A blue car drives alone on a road with mountains in the background. It is releasing a thought bubble with a pillow, neck pillow, and heating pad.

Road Tripping with Psoriatic Arthritis: Keeping My Neck and Spine Happy

I miss traveling so much that I jumped at the opportunity when my husband suggested that I tag along on a whirlwind business road trip.

Our adventure from southern to northern California made me realize how much road trips have changed for me. Over the course of 20 years, I went from driving across state lines to rarely being able to drive 45 miles.

A PsA passenger...

Although psoriatic arthritis is not the main reason for driving so little, it doesn’t help. Combined, fibromyalgia, abdominal pain from bowel endometriosis, and PsA make even just being a passenger a painful experience.

This impromptu road trip provided an opportunity to see if what I have implemented on our hourly drives to Disneyland this past year would be enough to keep my body happy on a long journey.

Neck pain prevention

As I shared in an earlier post, my neck is the second most painful area I experience PsA pain. And while my neck brace provides comfort after it begins flaring, it does nothing to prevent the pain.

California is notorious for its awful roads. The only way you’ll find one without potholes is if you arrive the moment after they have been freshly paved or filled.

To combat neck pain as a passenger, I place a neck pillow around the base of the seat’s headrest. This provides support. In addition, I strap a small pillow, sometimes one of those cute squishable pillows, others a small memory foam pillow, to the headrest.

The shape or size really doesn’t matter as much as the softness. That pillow limits the amount of impact the back of my skull receives when it bounces off of the headrest. Now, when I say bounce, I am not suggesting that my husband drives like Cruella DeVille, but the natural bouncing that occurs when driving over crappy roads.

I also use a USB-powered neck warmer to help reduce reactionary pain by keeping the muscles relaxed. Last but not least, I carry hemp lotion in my care bag and apply it as needed.

Spine pain prevention

My lower spine and sacrum are where my PsA is the worst. It also doesn’t help that I have a few degenerative discs in the area and have broken my tailbone not once but twice. The key is not to upset the site because it takes days, sometimes weeks, to recover once it flares.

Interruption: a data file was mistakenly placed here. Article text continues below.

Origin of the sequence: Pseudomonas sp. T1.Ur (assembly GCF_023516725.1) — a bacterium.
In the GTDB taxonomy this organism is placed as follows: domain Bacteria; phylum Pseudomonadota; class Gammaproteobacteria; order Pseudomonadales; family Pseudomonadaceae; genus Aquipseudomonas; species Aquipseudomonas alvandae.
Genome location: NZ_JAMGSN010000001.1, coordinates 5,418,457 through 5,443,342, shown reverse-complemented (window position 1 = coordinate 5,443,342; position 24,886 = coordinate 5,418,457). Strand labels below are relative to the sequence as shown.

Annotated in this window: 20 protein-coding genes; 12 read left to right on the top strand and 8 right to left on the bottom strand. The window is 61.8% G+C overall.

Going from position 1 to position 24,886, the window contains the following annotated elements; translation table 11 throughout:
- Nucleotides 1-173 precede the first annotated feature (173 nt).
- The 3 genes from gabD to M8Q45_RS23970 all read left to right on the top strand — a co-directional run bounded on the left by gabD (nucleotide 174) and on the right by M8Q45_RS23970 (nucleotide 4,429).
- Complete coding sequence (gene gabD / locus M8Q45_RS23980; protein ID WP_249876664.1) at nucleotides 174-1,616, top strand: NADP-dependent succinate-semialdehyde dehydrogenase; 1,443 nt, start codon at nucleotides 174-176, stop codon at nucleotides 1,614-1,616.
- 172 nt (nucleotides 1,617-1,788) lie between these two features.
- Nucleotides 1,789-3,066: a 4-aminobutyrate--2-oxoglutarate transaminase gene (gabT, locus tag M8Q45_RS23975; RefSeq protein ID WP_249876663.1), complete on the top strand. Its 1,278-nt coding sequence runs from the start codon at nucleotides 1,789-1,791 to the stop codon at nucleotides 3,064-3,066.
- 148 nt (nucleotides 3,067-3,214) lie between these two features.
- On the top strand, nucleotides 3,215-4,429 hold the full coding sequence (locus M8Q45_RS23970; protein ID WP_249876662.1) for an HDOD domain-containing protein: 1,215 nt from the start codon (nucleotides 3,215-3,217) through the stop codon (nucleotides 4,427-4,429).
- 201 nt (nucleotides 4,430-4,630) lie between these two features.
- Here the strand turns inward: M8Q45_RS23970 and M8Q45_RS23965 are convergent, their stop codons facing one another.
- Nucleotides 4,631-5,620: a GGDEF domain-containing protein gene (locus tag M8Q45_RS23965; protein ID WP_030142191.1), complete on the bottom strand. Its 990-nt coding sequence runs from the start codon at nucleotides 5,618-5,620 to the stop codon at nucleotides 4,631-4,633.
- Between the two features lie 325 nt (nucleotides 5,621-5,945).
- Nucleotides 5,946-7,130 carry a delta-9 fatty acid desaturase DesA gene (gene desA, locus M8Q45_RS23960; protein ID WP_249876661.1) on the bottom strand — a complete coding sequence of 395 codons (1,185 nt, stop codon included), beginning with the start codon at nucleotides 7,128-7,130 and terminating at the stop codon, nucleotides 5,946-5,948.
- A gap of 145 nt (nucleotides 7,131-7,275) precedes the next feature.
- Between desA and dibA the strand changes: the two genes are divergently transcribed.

Our car is nothing fancy, but it does have terrific seats. I have never had an issue with riding in it for long periods. Because of that, I forgot that not every car is the same, and it didn’t cross my mind when we picked up our rental.

Between the rough roads and highways and lack of seat cushioning, my entire spine was throbbing after seven hours of traveling. I felt like my bottom had been dragging on the pavement for the whole trip.

Keep your care bag within reach

The pain was so intense that I dreaded the trip home. Not wanting to increase the pain, I began brainstorming ways to make the ride more comfortable. Then while maneuvering the rough roads with my power wheelchair near our hotel to grab a cup of coffee, the solution became clear.

If the seat cushion for the power wheelchair was protecting my tailbone and spine as I bounced across the street, it should be perfect for the ride home! And combined with a USB-powered heating pad on my back, it was!!

Whether you use a wheelchair or not, invest in a good seat cushion if your tailbone and spine are as sensitive as mine. My cushion is filled with memory foam and has a gel insert for added comfort. I paid less than $50 for it. Best money ever spent!

The best thing anyone can do is to keep their care bag with all their illness and pain management tools within reach. By doing so, I was able to address symptoms as they appeared.

What are some preventative measures that you take to ward off PsA neck and spine pain in the car?

By providing your email address, you are agreeing to our Privacy Policy and Terms of Use.

This article represents the opinions, thoughts, and experiences of the author; none of this content has been paid for by any advertiser. The Psoriatic-Arthritis.com team does not recommend or endorse any products or treatments discussed herein. Learn more about how we maintain editorial integrity here.

Join the conversation

Please read our rules before commenting.